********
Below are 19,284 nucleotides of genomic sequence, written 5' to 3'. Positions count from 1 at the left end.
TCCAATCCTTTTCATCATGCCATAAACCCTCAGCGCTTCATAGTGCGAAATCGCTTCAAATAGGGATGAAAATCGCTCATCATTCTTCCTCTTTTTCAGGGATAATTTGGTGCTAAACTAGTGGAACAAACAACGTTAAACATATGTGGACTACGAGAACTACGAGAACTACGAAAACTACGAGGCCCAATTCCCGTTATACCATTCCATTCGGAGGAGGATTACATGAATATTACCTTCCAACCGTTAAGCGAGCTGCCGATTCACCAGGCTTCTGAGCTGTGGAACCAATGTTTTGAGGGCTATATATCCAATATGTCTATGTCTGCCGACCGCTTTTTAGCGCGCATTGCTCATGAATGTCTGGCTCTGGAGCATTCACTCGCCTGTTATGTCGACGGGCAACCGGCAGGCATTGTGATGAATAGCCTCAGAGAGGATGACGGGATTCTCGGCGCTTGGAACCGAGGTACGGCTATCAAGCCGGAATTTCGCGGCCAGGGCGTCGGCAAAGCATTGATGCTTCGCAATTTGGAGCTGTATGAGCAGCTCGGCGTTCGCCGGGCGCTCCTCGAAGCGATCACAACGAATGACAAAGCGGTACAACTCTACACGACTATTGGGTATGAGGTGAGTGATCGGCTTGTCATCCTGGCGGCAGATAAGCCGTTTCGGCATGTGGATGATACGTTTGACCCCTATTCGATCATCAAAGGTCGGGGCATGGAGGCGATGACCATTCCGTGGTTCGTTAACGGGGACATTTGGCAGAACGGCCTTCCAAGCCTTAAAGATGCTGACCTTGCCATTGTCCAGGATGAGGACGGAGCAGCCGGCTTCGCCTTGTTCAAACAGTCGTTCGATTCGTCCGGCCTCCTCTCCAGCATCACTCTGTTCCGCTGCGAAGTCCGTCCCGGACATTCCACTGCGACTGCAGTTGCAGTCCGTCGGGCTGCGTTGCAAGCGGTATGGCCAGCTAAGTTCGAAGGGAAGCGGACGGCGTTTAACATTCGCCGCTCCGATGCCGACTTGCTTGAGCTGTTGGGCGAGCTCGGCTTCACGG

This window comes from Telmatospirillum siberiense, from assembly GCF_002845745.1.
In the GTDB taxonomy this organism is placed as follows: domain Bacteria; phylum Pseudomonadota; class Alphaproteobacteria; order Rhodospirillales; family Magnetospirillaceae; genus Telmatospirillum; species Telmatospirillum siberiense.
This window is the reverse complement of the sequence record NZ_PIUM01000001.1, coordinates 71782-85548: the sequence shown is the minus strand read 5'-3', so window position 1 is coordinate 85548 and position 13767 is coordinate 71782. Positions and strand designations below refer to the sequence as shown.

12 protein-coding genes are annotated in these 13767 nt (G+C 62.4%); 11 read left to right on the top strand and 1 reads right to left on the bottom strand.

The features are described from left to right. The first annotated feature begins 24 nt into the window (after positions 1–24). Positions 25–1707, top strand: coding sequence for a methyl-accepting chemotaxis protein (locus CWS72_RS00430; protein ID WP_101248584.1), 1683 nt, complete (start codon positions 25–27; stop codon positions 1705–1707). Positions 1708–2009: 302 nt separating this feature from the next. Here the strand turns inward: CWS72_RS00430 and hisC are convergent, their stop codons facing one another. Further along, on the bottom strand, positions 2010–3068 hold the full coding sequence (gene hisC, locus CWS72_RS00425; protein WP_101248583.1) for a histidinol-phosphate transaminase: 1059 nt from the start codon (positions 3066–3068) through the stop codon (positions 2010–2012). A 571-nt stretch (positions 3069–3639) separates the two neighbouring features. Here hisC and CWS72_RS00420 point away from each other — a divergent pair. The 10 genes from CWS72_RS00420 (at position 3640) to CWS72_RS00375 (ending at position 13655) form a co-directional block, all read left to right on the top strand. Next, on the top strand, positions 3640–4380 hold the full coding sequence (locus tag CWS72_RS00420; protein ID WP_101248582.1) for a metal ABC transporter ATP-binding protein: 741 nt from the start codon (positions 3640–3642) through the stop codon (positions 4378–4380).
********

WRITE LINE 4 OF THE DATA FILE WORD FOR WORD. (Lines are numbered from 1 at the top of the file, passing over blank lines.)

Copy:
In the GTDB taxonomy this organism is placed as follows: domain Bacteria; phylum Pseudomonadota; class Alphaproteobacteria; order Rhodospirillales; family Magnetospirillaceae; genus Telmatospirillum; species Telmatospirillum siberiense.